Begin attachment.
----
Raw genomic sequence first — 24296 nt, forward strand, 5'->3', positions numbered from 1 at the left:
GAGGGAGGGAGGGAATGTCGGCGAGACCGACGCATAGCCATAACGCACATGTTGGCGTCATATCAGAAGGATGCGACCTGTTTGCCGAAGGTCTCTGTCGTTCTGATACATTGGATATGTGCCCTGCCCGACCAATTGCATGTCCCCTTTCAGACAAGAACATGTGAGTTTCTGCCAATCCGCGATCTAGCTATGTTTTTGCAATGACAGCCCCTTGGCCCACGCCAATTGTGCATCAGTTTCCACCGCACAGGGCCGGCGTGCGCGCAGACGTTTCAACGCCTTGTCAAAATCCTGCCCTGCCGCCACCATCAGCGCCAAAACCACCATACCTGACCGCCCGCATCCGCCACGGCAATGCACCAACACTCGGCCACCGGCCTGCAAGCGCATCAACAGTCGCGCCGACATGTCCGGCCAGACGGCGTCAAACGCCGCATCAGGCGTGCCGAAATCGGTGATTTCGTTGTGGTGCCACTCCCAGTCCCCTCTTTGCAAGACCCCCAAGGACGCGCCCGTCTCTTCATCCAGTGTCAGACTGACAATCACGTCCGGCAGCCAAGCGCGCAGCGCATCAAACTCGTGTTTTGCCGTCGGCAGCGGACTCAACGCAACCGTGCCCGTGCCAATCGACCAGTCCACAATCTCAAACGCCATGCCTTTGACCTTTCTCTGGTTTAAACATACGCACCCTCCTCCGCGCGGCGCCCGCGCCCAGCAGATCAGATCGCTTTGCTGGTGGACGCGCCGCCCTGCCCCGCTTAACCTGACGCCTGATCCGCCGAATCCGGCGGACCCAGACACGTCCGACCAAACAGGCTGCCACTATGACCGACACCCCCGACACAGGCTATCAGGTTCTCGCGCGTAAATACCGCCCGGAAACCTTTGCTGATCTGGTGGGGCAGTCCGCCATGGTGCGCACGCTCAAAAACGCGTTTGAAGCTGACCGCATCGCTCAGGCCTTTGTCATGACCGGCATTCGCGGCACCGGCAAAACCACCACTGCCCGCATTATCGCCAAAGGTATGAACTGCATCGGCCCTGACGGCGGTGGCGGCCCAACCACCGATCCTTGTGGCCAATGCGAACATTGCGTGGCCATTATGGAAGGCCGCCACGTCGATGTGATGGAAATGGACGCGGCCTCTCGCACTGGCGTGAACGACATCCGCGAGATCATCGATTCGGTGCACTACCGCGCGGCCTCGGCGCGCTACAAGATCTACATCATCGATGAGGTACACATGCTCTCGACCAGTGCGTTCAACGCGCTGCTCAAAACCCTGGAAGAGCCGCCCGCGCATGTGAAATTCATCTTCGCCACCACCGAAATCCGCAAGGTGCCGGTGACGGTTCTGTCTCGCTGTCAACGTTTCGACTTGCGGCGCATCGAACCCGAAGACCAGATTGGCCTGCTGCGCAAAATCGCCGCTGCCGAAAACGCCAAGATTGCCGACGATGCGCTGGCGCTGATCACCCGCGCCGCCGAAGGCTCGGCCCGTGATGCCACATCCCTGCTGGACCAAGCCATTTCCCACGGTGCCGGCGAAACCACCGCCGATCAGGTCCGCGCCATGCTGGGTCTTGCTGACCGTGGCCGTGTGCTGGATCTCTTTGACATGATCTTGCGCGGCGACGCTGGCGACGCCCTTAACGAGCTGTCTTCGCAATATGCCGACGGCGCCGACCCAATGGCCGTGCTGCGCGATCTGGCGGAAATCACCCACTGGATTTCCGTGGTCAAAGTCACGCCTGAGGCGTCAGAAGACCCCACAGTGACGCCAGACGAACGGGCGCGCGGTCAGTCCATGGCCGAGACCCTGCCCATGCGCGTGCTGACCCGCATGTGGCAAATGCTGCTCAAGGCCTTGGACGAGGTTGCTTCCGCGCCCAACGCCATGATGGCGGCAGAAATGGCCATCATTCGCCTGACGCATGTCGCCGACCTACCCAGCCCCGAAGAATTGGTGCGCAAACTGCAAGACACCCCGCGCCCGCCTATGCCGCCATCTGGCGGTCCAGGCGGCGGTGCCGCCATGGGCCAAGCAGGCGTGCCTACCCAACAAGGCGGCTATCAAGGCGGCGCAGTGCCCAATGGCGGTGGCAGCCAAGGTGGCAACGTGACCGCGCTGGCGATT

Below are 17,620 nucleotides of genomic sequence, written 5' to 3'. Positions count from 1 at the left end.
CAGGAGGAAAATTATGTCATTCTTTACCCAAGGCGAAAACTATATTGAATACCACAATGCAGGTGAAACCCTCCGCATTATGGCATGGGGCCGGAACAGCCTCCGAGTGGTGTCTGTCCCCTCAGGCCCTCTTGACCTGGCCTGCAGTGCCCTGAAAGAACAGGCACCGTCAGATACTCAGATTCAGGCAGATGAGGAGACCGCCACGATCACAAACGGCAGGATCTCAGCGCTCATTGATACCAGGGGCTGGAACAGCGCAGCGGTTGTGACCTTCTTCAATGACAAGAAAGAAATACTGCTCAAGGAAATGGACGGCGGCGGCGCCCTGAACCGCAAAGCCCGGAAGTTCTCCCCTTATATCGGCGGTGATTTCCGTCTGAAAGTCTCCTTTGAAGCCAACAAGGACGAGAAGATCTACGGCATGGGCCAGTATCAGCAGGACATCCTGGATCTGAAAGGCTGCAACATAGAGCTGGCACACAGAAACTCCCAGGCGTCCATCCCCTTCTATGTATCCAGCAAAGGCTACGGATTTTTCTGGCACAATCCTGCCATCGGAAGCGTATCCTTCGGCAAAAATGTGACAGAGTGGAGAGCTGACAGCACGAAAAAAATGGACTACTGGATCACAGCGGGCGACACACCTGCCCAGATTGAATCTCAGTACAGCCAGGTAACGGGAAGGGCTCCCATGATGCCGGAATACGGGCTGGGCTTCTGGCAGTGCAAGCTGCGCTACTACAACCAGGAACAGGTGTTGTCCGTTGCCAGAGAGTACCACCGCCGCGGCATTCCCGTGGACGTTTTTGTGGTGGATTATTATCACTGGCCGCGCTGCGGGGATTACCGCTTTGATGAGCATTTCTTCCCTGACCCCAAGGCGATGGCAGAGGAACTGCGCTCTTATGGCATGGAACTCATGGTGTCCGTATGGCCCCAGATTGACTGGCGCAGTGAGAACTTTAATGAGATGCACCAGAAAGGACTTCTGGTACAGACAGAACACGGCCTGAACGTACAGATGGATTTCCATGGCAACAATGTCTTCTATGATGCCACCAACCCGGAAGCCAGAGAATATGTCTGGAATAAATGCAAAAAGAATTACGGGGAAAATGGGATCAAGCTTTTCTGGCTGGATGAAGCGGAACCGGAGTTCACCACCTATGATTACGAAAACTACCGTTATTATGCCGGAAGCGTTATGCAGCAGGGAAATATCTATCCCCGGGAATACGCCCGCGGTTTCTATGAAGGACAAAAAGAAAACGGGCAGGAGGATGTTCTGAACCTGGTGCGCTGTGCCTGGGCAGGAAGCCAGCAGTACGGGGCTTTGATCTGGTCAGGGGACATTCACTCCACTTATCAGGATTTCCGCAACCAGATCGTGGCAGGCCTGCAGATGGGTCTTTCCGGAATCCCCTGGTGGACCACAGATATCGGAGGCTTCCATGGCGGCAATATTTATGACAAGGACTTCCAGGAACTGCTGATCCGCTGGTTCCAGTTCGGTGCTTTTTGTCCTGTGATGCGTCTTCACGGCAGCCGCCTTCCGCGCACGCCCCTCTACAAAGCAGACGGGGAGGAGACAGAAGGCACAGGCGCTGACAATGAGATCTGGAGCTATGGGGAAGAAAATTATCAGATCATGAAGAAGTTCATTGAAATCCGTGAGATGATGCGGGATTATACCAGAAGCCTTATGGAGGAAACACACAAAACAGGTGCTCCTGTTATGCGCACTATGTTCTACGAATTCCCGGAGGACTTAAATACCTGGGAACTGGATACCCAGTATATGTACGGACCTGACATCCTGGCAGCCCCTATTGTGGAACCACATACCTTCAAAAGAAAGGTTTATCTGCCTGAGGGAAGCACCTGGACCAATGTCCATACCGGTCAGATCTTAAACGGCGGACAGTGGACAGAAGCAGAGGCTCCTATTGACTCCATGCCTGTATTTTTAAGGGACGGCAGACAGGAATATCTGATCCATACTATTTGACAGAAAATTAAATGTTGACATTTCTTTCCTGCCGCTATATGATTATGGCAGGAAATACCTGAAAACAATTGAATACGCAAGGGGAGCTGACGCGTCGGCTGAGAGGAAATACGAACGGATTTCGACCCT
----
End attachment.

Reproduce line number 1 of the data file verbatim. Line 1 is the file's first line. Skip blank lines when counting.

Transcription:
Raw genomic sequence first — 24296 nt, forward strand, 5'->3', positions numbered from 1 at the left: